That's actually a pretty difficult question. I
guess the best way to answer that is to say that
any time a material is deformed or forced out
of it's natural, at-rest state, the deformation
falls into 1 of two categories: elastic or
An elastic deformation is defined as
one where the material will return to it's
original shape after the force has been removed,
while a plastic deformation causes
permanent change in the material.
Imagine squeezing a rubber bouncy-ball...after
you squeeze it, the ball returns to it's original
shape. This is an elastic deformation. If you
were to try the same thing with a ball of clay it
would not return to it's original shape. This is
This can also be seen by bending a pen or a
pencil. A slight bend and it will recover it's
shape but if you go too far it will either break
or stay bent. This is another important point.
Most materials have both an elastic and a
plastic range of deformation, meaning
initially the deformation is elastic but if you
push them too far the deformation will become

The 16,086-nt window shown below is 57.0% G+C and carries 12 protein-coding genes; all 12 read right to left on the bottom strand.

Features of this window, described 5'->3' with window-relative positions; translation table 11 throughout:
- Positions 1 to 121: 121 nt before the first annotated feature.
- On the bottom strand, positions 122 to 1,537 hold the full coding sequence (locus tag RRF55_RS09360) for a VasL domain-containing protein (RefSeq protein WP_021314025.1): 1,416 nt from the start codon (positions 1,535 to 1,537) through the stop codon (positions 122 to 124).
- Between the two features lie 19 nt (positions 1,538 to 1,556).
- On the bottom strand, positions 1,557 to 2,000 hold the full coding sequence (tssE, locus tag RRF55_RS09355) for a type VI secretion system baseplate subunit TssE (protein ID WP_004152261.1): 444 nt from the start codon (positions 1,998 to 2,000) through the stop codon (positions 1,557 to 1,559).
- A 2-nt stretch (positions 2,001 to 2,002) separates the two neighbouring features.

Springs are specially designed to
permit large amounts of elastic deformation.
The first element of this design is the coiled
shape that you see in most springs. This shape
allows the spring as a whole to either be
compressed or stretched very far while each
section of the spring only undergoes a small
change in shape. In this way, large deflections
are possible but the material stays within the
elastic region of deformation. Springs are
also made of special materials, usually spring
steel, which are designed to undergo large elastic
The last thing I might point out is that any
spring will deform plastically if pushed too far.
This is easily seen in the small springs in some
ball-point pens if you pull on them rather than
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